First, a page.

America has waited on the edge of its seat for Jennifer Aniston to find true love ever since her divorce from Hollywood bombshell Brad Pitt in 2005. This August Aniston announced her engagement to boyfriend Justin Theroux. The couple met while filming their recent comedy “Wanderlust.” Because Aniston has obviously been husband shopping since her previous divorce, the engagement was not a big surprise. However, the media was shocked to learn that Aniston refused to consider a premarital agreement.
Advisors reportedly insisted that Aniston sign a premarital agreement in order to protect her current fortune worth an estimated $150 million and her future earnings. Aniston continues to star in successful films and is still collecting millions. According to a source close to the star, “Jen is a hopeless romantic, so money is the last thing on her mind now. The way she sees it, Justin is her soul mate, and she trusts him implicitly with every aspect of her life – including her finances.” This decision has made Aniston’s friends and family a bit nervous but she insists she is madly in love and that this marriage will last an eternity.
Under California Family Code section 1610, a premarital agreement is defined as “an agreement between prospective spouses made in contemplation of marriage and to be effective upon marriage.” The parties to a premarital agreement essentially enter into a contract to avoid the community property system. The parties may contract with respect to the following: the rights and obligations of each of the parties in any property; the right to manage and control property; the disposition of property upon separation, divorce or death; and the choice of law governing the construction of the agreement. A premarital agreement only becomes effective upon the marriage of the parties. However, after marriage, the parties may amend or revoke the agreement. In order to revoke or amend a premarital agreement, the parties must do so in a signed written agreement. Oral modifications are unenforceable.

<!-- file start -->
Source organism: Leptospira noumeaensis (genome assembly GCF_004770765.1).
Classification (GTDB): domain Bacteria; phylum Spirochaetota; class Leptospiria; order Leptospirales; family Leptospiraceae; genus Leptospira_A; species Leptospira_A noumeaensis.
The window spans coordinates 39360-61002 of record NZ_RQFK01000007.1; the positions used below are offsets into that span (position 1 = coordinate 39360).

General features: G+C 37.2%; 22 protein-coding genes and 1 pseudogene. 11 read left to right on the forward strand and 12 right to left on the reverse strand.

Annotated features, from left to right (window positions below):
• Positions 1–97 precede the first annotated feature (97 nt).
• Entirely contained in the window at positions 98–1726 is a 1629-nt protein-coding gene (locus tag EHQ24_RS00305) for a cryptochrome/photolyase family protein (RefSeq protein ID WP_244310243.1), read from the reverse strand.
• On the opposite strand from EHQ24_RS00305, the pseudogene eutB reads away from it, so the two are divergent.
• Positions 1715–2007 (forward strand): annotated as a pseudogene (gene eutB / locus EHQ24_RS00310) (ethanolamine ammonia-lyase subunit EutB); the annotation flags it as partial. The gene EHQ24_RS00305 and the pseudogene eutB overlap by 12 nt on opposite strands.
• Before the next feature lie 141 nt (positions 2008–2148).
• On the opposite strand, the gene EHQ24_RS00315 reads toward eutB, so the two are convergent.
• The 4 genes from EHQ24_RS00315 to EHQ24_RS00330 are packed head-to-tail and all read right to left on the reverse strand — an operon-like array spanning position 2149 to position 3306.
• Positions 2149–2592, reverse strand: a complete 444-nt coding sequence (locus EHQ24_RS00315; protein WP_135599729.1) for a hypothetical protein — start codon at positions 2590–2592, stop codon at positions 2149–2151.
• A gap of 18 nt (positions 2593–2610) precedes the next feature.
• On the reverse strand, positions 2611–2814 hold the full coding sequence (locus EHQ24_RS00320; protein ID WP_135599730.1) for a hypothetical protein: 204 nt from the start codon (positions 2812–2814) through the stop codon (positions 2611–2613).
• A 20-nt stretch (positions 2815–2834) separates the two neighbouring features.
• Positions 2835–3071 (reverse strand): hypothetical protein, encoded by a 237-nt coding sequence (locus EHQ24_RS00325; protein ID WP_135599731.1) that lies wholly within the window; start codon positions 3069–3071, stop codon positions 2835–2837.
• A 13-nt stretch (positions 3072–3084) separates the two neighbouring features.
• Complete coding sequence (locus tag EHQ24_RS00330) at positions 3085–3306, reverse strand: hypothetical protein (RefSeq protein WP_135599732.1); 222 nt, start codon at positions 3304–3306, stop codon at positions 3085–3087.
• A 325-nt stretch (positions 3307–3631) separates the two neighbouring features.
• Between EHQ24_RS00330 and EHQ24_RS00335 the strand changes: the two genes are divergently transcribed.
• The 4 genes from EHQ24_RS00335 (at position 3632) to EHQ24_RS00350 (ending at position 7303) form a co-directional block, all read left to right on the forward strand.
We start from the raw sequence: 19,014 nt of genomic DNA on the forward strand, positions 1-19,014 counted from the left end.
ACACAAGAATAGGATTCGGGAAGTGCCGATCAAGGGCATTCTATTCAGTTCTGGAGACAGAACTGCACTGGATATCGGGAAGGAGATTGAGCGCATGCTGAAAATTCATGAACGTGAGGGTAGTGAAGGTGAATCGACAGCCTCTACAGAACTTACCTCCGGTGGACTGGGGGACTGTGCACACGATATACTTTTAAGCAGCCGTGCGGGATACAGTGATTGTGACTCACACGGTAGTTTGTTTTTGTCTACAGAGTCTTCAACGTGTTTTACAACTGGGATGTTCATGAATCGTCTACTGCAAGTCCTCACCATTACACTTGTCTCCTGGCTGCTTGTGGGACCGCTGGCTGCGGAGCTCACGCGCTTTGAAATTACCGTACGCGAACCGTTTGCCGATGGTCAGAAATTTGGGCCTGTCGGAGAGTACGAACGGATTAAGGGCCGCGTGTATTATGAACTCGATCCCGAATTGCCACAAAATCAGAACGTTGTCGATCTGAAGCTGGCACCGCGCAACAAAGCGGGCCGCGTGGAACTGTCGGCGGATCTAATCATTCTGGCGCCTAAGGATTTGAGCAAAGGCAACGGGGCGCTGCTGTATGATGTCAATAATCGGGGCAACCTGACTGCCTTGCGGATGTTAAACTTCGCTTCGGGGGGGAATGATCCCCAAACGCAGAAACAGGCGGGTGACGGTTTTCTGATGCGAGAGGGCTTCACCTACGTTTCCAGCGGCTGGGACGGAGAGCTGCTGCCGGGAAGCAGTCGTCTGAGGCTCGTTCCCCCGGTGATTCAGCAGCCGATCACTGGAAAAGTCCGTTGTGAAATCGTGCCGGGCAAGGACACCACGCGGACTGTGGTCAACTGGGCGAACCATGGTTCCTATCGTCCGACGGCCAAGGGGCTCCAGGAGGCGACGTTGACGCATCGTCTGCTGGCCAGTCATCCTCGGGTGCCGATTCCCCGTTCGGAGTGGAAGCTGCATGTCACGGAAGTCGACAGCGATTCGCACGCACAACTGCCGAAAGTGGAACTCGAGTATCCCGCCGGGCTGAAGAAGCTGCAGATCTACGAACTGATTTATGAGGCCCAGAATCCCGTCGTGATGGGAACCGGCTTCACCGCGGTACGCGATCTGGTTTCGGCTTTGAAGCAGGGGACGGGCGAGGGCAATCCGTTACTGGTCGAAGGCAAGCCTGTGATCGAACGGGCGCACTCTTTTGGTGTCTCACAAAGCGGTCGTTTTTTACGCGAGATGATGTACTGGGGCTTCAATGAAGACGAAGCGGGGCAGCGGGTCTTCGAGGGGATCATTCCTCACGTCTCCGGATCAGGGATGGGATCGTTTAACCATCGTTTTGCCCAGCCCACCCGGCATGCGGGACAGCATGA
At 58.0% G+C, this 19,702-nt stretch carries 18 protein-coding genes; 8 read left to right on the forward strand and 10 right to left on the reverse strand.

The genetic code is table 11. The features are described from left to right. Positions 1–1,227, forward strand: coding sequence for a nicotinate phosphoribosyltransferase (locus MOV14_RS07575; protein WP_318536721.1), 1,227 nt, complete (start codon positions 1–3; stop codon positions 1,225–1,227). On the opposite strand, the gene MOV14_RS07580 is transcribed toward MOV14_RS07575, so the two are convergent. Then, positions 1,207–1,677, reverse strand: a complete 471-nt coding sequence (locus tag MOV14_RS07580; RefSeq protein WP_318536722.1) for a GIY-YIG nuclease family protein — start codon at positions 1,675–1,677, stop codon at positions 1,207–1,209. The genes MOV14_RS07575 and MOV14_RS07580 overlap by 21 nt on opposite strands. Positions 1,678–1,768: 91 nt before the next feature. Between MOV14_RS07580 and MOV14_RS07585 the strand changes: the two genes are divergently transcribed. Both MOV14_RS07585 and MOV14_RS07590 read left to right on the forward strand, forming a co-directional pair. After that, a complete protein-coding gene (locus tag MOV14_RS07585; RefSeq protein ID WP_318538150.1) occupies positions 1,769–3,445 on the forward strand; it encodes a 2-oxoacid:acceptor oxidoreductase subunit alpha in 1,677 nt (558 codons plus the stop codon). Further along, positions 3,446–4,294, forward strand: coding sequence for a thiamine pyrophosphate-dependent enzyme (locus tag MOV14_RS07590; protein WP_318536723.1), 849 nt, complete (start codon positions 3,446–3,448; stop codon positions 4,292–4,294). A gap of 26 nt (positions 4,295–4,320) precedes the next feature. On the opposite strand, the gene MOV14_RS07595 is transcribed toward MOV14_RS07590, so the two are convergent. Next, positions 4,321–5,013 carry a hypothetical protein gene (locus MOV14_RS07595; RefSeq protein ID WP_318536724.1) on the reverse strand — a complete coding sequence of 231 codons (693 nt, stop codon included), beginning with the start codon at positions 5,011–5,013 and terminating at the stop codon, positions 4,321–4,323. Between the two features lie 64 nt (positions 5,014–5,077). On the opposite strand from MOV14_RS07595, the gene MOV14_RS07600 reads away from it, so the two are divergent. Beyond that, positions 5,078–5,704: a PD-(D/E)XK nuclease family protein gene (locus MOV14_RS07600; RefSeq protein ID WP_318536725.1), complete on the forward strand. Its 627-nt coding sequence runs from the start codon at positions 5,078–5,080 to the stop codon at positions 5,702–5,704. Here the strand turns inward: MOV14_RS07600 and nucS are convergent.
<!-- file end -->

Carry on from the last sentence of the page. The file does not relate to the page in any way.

Without a premarital agreement specifying the distribution of property upon divorce, California community property laws will apply if Aniston and Theroux ever divorce. Any property earned by Aniston prior to marriage will be considered her separate property. Thus, her current 150 million dollar fortune should be safe if proceedings between her and Theroux are less than amicable. However, during marriage Aniston may inadvertently change the character of that separate property to community property. Therefore, it will be important for her to discuss the implications of her actions with an experienced family law attorney before making any changes.
Any income earned by either party during marriage is community property and subject to equal division upon divorce. This may seem like a small risk for Aniston but when considering Katy Perry’s short marriage, it may not be. During her 14-month marriage to Russell Brand, Perry earned approximately $44 million. As community property, Brand has a good argument that the cash should be equally divided. However, like a gentleman, he refused to accept any of this small fortune. Hopefully if Aniston’s marriage turns sour, Theroux will do the same.
Please contact us if you are considering a divorce from your spouse, a legal separation, or have questions regarding child custody and visitation. Nancy J. Bickford is the only lawyer in San Diego County representing clients in divorces, who is a Certified Family Law Specialist (CFLS) and who is actively licensed as a Certified Public Accountant (CPA). Don’t settle for less when determining your rights. Call 858-793-8884 in Del Mar, Carmel Valley, North County or San Diego.